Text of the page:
Designed to give school officials more authority, as Common Good Chair Philip K. Howard explains in Life Without Lawyers, zero tolerance policies have come to symbolize some educators’ inability and others’ unwillingness to take responsibility to do what’s right. On this, the Baltimore Sun asks: “If we consider it a central mission of our schools to teach children not just to memorize facts but also how to think and reason, what kind of message does it send if those in charge employ none of those skills?”

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Joel Klein on How Legal Excesses Hurt American Education

Writing in the Wall Street Journal, former New York City schools chancellor Joel Klein relates how legal excesses have hindered America’s public schools. Of the New York City teachers contract — which hamstrings school administrators' and teachers' ability to make daily choices — Klein writes: “[It’s] an extraordinary document, running for hundreds of pages, governing who can teach what and when, who can be assigned to hall-monitor or lunchroom duty and who can’t, who has to be given time off to do union work during the school day, and so on.”

Klein goes on to argue that, due to the legal hurdles put in place by unions, “it’s virtually impossible to fire a teacher for non-performance.” “In New York City, which has some 55,000 tenured teachers,” he explains, “we were able to fire only half a dozen or so for incompetence in a given year, even though we devoted significant resources to this effort. The extent of the problem is difficult to overstate.” 

Common Good Chair Philip K. Howard has written extensively about the need to free schools from too much law, including most recently in a letter to the New York Times in which he argues that there’s a deal to be made with educators—bulldoze bureaucracy in exchange for accountability. “There’s no need to tell teachers how to do their jobs if they can be accountable when they don’t,” he writes.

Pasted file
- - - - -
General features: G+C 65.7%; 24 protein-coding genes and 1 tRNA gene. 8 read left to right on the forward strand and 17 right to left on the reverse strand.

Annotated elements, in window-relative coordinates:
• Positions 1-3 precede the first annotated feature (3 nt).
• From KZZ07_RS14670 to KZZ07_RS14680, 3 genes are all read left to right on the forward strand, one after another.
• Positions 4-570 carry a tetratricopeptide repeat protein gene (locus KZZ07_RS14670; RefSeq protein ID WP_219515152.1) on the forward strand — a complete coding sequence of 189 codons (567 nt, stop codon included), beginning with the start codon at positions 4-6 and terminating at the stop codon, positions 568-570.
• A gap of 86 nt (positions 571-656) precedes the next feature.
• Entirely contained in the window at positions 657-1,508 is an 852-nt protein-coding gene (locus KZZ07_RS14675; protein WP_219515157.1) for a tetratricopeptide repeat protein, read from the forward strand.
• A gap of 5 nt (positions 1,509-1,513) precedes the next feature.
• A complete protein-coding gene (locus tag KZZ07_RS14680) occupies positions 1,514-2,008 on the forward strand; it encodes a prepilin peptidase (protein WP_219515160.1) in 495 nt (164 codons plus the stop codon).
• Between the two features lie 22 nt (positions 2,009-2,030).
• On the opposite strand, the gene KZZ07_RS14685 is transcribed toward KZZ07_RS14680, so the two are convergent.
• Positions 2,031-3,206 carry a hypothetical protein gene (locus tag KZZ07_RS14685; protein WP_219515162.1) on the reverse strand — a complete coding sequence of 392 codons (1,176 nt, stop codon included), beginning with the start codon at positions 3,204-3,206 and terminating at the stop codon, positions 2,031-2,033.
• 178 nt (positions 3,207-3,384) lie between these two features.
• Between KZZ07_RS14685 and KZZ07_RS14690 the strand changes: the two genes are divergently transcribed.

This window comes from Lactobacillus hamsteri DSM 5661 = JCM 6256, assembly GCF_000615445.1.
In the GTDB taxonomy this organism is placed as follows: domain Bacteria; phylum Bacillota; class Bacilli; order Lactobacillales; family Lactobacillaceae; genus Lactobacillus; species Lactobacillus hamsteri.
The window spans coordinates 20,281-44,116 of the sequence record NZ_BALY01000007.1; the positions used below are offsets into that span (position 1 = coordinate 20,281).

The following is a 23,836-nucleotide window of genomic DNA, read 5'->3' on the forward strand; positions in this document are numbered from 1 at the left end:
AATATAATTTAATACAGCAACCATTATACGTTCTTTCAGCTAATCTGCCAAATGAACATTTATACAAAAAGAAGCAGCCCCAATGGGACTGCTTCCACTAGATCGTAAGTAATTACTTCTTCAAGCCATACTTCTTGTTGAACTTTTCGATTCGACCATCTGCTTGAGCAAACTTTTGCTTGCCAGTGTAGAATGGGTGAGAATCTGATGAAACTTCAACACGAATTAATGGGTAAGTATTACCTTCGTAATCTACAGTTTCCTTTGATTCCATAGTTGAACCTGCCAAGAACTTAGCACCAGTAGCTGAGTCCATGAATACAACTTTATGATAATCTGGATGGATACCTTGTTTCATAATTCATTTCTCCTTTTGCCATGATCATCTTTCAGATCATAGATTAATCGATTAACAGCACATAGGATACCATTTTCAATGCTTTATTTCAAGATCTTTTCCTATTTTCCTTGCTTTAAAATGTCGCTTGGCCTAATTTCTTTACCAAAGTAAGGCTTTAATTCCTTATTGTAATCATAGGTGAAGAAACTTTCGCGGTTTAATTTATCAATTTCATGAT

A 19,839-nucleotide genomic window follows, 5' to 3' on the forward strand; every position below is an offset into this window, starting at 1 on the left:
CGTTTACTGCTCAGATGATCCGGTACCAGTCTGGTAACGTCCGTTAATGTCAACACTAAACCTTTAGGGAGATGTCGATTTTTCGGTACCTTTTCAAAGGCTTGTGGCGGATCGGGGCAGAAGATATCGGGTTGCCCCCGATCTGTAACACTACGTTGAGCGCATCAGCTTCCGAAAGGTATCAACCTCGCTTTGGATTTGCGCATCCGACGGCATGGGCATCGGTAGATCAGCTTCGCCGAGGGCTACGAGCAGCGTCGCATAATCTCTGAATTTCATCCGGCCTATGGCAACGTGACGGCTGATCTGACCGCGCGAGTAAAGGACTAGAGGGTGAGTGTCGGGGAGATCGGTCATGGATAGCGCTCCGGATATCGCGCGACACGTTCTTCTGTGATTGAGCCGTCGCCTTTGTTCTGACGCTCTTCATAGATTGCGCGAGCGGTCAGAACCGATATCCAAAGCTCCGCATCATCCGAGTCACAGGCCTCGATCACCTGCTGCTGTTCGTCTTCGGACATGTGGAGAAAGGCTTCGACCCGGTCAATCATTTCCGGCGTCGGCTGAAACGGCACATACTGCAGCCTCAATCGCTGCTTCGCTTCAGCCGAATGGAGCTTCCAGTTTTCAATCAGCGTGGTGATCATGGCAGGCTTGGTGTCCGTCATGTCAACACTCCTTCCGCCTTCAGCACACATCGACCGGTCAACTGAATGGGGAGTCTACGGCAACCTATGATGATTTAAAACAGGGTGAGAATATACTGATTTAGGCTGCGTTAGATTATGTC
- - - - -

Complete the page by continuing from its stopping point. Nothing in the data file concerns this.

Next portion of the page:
Read more from Start Over’s “Solution” section—and provide your feedback here.

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The Death of Common Sense Re-Released With New Afterword

death of common sense legal reform united states america

Common Good Chair Philip K. Howard’s 1995 New York Times bestseller The Death of Common Sense was re-released this week. The book contains a new afterword by Howard — titled “Start Over: A New Operating System Based on Individual Responsibility” — in which he writes:

“Accomplishment always requires judgment on the spot. At every level of society, people must be free to take responsibility. They must be free to make choices needed to do their jobs. This doesn’t mean they’ll succeed. But not having the freedom in daily choices guarantees failure.”

Click here to buy the re-released paperback or Nook editions of the book from Barnes & Noble — or here to buy the earlier or re-released Kindle edition from

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Philip Howard discusses Start Over on the Daily Show with Jon Stewart

Recently on "The Daily Show with Jon Stewart," Philip K. Howard discussed Common Good’s Start Over campaign which aims to put the need for a structural overhaul of government on the agenda for the 2012 campaign.  Jon Stewart agreed that “We need a spring cleaning of grand proportions.”